The forum will bring together members and leaders of the Jewish, Christian, and Muslim communities of Morocco. A panel of 6 total university professors, religious leaders representing Islam, Christianity and Judaism, along with representatives from the Islamic Affairs ministry will be present for discussion and debate. Topics addressed will include the history of these religions in Morocco, the relationships between them, and how their respective belief systems manifest in contemporary Moroccan and global society. The end of the forum will be dedicated to assembling a committee of interested attendees who will work towards the development of a permanent multi-religious association. This association will work on future projects and forums to further the goal of disseminating accurate information of these three religions in Morocco. It will function as a resource for individuals and groups wishing to develop a better understanding of the impact of religion within Morocco. Additionally, this new association will serve as Morocco’s chapter of the international World Faith organization, which promotes interfaith discourse and action worldwide.
This event will be marketed towards university students especially, as this demographic is poised to benefit the most from such an event; the majority will be entering the global workforce and community as representatives of Morocco, thus shaping the future of Morocco most substantially. University students will be encouraged to participate in the publicity of the event, the forum, and the subsequent development of the association. Half of the eight member committee will be comprised of university students, as will the association board for the newly formed association.
Through this forum, an open dialogue about religion will be established and sustained in the community of Tameslouht, in Morocco, and, potentially, in this important region of the world. It is made possible by a partnership between the Jewish communities of Essaouria and Marrakech, the Catholic church of Marrakech, Dar America, Peace Corps, World Connect, the Marist School, and the Tiefa Jazouliya of Tameslouht.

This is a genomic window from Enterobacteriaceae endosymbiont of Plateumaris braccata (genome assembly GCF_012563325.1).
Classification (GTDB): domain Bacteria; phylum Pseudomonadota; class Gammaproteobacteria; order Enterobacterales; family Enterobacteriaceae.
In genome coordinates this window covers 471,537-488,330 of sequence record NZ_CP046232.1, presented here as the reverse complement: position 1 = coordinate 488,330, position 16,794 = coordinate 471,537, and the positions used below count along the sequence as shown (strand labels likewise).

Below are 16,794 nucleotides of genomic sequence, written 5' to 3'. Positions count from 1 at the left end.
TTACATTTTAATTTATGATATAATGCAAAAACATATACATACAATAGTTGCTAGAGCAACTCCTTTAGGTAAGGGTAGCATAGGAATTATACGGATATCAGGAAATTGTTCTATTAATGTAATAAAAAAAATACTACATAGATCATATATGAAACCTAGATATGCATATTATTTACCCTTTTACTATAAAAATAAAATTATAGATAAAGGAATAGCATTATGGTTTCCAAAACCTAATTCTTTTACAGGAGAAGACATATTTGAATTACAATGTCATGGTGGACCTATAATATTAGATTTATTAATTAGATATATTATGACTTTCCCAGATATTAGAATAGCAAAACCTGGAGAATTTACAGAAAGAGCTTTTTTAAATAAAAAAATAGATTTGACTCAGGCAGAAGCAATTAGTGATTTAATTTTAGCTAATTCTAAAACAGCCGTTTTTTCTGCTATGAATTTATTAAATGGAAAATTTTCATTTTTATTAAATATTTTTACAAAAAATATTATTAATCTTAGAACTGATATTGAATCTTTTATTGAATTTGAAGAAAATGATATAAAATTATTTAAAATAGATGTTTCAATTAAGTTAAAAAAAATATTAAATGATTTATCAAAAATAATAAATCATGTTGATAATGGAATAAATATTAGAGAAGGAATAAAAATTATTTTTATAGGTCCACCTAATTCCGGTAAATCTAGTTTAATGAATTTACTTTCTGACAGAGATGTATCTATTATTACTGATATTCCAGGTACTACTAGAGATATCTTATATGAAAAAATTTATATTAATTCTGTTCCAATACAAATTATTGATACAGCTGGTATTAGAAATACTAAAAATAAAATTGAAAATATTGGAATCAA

We event made a logo!
But man, there was a lot that happened in between the idea and being able to write that nice little summary. We got in contact with the Catholic church in Marrakech. We tracked down the president of the Jewish communities of Marrakech and Essaouria. We talked it up in our community. We scheduled general interest meetings. We turned in our grant. We had to fill out another one. We changed the date. We changed the date again. We had another meeting and changed the date again. We got some posters made. We gave a tour of Tameslouht to all of our project partners. We chose an event site. We got in touch with Dar America. They helped us to write another grant. We changed the date again; we had new posters made. We asked various people to do translations. We asked new various people to do translations after we received poems and speeches instead of the requested translations. We had more logistics meetings and changed the date again. HOLY MOLY.
After all of that, we’ve got ourselves somethin’: a Facebook page!
….okay, well, we have (a lot) more than that. BUT what I’m really trying to do is not so subtlety suggest that you “like” our Facebook page. Whhhhyyyyyyyyyyyyyy is what you’re probably asking. Well, honestly, it helps a lot with publicity- and we want to publicize this for several reasons. Mostly, we want people to come, but- and maybe more importantly- we want as many people possible to know what kind of events are being conceived, planned, and executed by Moroccan youth. 2 out of the 3 goals of Peace Corps are cultural exchange; I can think of nothing more that I’d like to show people back home about Moroccans. “Like” us and you’ll not only be helping us out with that, but you’ll also get project updates, inspirational interfaith quotes, pretty interfaith-themed pictures on your minifeeds, and notifications about interfaith events- possibly even in your area! (And while you’re at it, you should “Like” Dar America as well. They’re the cultural wing of the US Consulate in Morocco and do some pretty cool events.)
So, thanks in advance for helping us publicize our project. I hope that everyone is having a wonderful holiday season. Inchallah I’ll be back celebrating it with these lovely folk next year!